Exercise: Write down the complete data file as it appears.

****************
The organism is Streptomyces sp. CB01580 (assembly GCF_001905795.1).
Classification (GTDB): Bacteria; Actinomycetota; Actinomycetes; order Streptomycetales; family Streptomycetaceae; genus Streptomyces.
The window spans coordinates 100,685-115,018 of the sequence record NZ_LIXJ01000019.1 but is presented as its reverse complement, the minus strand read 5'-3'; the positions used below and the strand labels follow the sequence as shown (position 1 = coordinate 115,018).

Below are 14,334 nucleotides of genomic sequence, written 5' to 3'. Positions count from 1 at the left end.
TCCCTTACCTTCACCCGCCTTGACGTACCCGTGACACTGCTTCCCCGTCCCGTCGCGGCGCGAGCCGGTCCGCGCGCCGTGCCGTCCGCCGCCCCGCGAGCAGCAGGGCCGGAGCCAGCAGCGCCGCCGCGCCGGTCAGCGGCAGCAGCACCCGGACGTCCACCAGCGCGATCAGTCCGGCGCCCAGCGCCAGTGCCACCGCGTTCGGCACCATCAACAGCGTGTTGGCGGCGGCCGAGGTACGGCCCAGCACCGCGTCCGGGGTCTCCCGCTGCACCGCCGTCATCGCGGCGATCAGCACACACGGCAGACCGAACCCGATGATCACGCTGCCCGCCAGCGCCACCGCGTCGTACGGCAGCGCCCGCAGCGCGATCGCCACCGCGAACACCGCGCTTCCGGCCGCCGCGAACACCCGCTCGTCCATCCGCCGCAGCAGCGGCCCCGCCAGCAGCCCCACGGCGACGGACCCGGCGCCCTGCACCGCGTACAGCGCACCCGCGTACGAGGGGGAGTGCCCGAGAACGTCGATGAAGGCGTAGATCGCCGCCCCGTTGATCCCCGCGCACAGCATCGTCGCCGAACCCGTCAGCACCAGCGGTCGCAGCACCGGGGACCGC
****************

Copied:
The organism is Streptomyces sp. CB01580 (assembly GCF_001905795.1).
Classification (GTDB): Bacteria; Actinomycetota; Actinomycetes; order Streptomycetales; family Streptomycetaceae; genus Streptomyces.
The window spans coordinates 100,685-115,018 of the sequence record NZ_LIXJ01000019.1 but is presented as its reverse complement, the minus strand read 5'-3'; the positions used below and the strand labels follow the sequence as shown (position 1 = coordinate 115,018).

Below are 14,334 nucleotides of genomic sequence, written 5' to 3'. Positions count from 1 at the left end.
TCCCTTACCTTCACCCGCCTTGACGTACCCGTGACACTGCTTCCCCGTCCCGTCGCGGCGCGAGCCGGTCCGCGCGCCGTGCCGTCCGCCGCCCCGCGAGCAGCAGGGCCGGAGCCAGCAGCGCCGCCGCGCCGGTCAGCGGCAGCAGCACCCGGACGTCCACCAGCGCGATCAGTCCGGCGCCCAGCGCCAGTGCCACCGCGTTCGGCACCATCAACAGCGTGTTGGCGGCGGCCGAGGTACGGCCCAGCACCGCGTCCGGGGTCTCCCGCTGCACCGCCGTCATCGCGGCGATCAGCACACACGGCAGACCGAACCCGATGATCACGCTGCCCGCCAGCGCCACCGCGTCGTACGGCAGCGCCCGCAGCGCGATCGCCACCGCGAACACCGCGCTTCCGGCCGCCGCGAACACCCGCTCGTCCATCCGCCGCAGCAGCGGCCCCGCCAGCAGCCCCACGGCGACGGACCCGGCGCCCTGCACCGCGTACAGCGCACCCGCGTACGAGGGGGAGTGCCCGAGAACGTCGATGAAGGCGTAGATCGCCGCCCCGTTGATCCCCGCGCACAGCATCGTCGCCGAACCCGTCAGCACCAGCGGTCGCAGCACCGGGGACCGC